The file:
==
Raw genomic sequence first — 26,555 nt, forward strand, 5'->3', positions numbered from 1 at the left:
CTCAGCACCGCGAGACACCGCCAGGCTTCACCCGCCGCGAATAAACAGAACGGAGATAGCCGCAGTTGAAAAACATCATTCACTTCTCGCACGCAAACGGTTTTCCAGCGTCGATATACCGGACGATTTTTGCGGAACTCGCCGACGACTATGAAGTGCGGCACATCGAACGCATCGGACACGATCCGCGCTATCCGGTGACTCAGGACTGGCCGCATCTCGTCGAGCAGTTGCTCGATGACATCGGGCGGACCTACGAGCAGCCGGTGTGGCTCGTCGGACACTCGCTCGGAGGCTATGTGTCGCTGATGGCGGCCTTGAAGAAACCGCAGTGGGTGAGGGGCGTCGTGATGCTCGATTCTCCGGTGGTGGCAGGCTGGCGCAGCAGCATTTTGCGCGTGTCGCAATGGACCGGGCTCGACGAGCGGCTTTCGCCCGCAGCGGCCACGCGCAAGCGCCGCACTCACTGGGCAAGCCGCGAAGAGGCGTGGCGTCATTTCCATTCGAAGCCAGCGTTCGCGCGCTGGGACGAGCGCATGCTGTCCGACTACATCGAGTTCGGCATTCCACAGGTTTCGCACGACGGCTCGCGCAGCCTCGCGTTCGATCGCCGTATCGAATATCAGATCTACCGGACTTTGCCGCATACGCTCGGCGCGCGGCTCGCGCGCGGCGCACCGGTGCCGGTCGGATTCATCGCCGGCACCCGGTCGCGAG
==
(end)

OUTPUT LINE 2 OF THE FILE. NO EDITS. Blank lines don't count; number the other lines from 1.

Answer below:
CTCAGCACCGCGAGACACCGCCAGGCTTCACCCGCCGCGAATAAACAGAACGGAGATAGCCGCAGTTGAAAAACATCATTCACTTCTCGCACGCAAACGGTTTTCCAGCGTCGATATACCGGACGATTTTTGCGGAACTCGCCGACGACTATGAAGTGCGGCACATCGAACGCATCGGACACGATCCGCGCTATCCGGTGACTCAGGACTGGCCGCATCTCGTCGAGCAGTTGCTCGATGACATCGGGCGGACCTACGAGCAGCCGGTGTGGCTCGTCGGACACTCGCTCGGAGGCTATGTGTCGCTGATGGCGGCCTTGAAGAAACCGCAGTGGGTGAGGGGCGTCGTGATGCTCGATTCTCCGGTGGTGGCAGGCTGGCGCAGCAGCATTTTGCGCGTGTCGCAATGGACCGGGCTCGACGAGCGGCTTTCGCCCGCAGCGGCCACGCGCAAGCGCCGCACTCACTGGGCAAGCCGCGAAGAGGCGTGGCGTCATTTCCATTCGAAGCCAGCGTTCGCGCGCTGGGACGAGCGCATGCTGTCCGACTACATCGAGTTCGGCATTCCACAGGTTTCGCACGACGGCTCGCGCAGCCTCGCGTTCGATCGCCGTATCGAATATCAGATCTACCGGACTTTGCCGCATACGCTCGGCGCGCGGCTCGCGCGCGGCGCACCGGTGCCGGTCGGATTCATCGCCGGCACCCGGTCGCGAG